Performance Leadership

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The energy and vitality are essential to leadership. The two main sources of value at present are time and knowledge. Find new ways every day to use them better. The key responsibility of leadership is thinking about the future. Nobody else can do for you. Read one hour each day on your field will give you an advantage over your competition.

The inevitable crisis. All that matters is how you deal against it when it appears. Circumstances do not make the man; simply reveal himself. Regularly practice ways to anticipate the crisis. Think about what might fail and then get ready against that. The three C's of leadership are the consideration, caring and courtesy. Be nice to everyone.

Respect is the key determinant of high performance leadership. The performance depends on how much people respect you. The value of a promise is the cost of keeping your word. The weaker your core skills sets the culture to which you will use your other skills. Learn to use computers. It uses the technology to boost your ability. Whatever has brought you to where you are is not enough to keep you there. To earn more you need to learn more. Self-discipline is the ability to make you do what you do when you must, auque not feel like it. Outsource any function and activity that could possibly make another person. Different people require different types of leadership at different times in their lives. Offer strong leadership and a clear advice to unskilled persons.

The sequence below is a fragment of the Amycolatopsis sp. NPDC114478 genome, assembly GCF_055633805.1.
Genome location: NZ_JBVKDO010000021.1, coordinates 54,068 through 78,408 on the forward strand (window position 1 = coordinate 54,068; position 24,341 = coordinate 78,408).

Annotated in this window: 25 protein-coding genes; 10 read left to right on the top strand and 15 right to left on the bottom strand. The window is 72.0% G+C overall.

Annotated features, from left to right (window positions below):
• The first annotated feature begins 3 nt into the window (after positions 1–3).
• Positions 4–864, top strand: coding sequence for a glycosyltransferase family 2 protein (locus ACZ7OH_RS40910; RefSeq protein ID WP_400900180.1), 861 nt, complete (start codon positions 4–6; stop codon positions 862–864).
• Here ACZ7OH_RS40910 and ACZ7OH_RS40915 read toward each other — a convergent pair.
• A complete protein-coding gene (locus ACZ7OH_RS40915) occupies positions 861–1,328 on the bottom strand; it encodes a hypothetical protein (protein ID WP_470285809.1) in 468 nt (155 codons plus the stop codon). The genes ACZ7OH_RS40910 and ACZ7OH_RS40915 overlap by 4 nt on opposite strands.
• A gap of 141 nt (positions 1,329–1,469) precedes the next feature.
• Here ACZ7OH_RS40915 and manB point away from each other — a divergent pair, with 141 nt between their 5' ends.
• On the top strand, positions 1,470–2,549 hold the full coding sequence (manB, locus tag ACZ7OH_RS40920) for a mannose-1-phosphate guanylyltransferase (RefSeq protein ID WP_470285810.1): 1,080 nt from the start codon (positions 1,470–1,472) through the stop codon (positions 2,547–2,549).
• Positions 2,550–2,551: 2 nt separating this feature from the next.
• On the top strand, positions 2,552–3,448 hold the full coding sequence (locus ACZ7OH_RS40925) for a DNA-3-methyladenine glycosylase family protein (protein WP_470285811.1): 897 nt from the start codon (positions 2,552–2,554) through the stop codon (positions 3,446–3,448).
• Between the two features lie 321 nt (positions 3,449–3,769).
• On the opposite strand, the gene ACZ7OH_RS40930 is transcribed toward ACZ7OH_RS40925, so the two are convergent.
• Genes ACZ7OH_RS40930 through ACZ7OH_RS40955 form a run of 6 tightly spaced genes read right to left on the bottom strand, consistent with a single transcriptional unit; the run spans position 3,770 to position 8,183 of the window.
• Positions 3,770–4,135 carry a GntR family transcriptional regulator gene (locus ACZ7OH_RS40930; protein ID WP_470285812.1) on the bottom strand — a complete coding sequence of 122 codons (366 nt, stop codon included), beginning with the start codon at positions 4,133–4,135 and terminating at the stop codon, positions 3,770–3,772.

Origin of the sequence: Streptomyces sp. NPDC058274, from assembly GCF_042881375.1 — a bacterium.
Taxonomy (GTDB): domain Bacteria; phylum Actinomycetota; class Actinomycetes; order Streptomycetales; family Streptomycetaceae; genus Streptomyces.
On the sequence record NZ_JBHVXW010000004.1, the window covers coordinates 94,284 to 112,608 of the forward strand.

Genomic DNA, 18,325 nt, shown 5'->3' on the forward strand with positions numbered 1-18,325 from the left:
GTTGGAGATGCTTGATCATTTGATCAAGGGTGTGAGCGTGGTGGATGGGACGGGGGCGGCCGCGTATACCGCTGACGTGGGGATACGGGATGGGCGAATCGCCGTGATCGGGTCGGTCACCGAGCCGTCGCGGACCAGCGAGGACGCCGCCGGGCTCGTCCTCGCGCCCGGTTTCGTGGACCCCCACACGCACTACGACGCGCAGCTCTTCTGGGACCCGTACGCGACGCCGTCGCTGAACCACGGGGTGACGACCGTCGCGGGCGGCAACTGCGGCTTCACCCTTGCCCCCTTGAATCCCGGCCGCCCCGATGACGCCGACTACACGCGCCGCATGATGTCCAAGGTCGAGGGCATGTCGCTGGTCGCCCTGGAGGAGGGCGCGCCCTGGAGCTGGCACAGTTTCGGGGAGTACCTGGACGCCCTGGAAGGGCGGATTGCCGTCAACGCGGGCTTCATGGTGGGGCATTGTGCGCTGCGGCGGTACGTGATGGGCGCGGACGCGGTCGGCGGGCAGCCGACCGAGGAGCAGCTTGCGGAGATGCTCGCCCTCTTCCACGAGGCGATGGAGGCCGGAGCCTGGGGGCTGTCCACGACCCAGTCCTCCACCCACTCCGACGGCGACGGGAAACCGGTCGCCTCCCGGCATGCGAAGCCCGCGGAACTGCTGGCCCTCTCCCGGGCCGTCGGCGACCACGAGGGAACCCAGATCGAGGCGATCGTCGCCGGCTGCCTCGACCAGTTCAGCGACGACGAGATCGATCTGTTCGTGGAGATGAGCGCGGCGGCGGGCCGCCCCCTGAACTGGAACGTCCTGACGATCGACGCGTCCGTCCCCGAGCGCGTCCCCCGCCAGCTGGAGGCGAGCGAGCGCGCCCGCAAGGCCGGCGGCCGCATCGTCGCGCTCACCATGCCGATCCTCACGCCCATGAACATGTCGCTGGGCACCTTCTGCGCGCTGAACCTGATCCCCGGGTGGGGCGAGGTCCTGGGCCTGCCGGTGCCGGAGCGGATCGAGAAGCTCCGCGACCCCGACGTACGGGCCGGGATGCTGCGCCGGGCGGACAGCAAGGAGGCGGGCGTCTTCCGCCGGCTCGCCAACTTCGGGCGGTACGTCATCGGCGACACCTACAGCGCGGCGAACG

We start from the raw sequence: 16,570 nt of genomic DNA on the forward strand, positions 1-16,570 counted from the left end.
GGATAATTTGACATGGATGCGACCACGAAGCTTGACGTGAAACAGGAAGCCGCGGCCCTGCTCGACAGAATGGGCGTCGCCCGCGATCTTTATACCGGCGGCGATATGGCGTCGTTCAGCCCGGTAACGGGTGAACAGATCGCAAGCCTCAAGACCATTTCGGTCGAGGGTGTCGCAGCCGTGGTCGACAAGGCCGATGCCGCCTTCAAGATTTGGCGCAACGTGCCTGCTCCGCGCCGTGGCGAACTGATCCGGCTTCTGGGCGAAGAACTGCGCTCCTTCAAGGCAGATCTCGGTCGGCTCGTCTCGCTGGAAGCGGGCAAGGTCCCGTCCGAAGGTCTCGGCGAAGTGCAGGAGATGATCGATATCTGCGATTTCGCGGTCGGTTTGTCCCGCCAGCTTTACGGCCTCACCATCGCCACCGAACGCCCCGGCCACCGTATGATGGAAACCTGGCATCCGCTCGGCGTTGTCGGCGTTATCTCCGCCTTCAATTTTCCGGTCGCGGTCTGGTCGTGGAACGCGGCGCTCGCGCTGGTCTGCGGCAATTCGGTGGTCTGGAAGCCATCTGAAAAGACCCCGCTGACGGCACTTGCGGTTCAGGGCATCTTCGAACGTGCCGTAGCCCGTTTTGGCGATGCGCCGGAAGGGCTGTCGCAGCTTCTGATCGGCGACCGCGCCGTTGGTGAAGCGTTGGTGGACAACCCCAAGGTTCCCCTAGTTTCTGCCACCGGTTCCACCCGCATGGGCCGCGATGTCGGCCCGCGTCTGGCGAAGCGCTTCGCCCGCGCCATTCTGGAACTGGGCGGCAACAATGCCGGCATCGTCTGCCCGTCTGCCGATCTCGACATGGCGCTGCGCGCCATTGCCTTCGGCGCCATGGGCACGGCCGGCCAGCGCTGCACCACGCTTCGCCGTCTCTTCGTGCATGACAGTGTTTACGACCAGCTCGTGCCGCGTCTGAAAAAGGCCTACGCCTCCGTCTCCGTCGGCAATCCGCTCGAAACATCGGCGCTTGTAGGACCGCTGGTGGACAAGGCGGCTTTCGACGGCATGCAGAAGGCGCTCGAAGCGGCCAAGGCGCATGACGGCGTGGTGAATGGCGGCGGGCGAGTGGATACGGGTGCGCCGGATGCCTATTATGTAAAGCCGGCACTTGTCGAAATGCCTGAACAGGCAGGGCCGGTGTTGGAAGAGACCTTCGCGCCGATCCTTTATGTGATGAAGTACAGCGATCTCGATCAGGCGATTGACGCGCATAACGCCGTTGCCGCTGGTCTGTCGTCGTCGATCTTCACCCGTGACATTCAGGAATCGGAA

Ecosystems Create Balance Between its Members

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As anyone who has taken any elementary biology course should know, the world is an entangled web of interrelationships between organisms and the environment in which they live. There is no plant, insect animal, or bacteria which does not have a crucial role to play in the balance of nature. Some change made in any one of the myriad parts of the whole can set the entire system off balance, creating a new system with a different balance, which can in many instances spell disaster for some of the parts. Unless one is willing to risk harming some part of the system, be it animal, mineral or vegetable, it is best not to interfere.

One famous example of a simple system which was interfered with at the cost of worse results was the case of the city that had a bad problem with stray cats. The city decided it was dangerous, unsightly and unhygienic to have so many stray cats around. The city managed to get rid of all their cats one way or another, and suddenly they had a much worse problem on their hands; the population of rodents, rats and mice, soared. Unbeknownst to the townspeople, the cats had been keeping the rodent population to a minimum. Now, without the cats, the people had to face the much worse problem of rats roaming around.

The lesson is that every ecosystem has a balance which took years to arrive at, and any tampering is bound to result in a change, which could easily be worse than the problem which was attempted to be solved.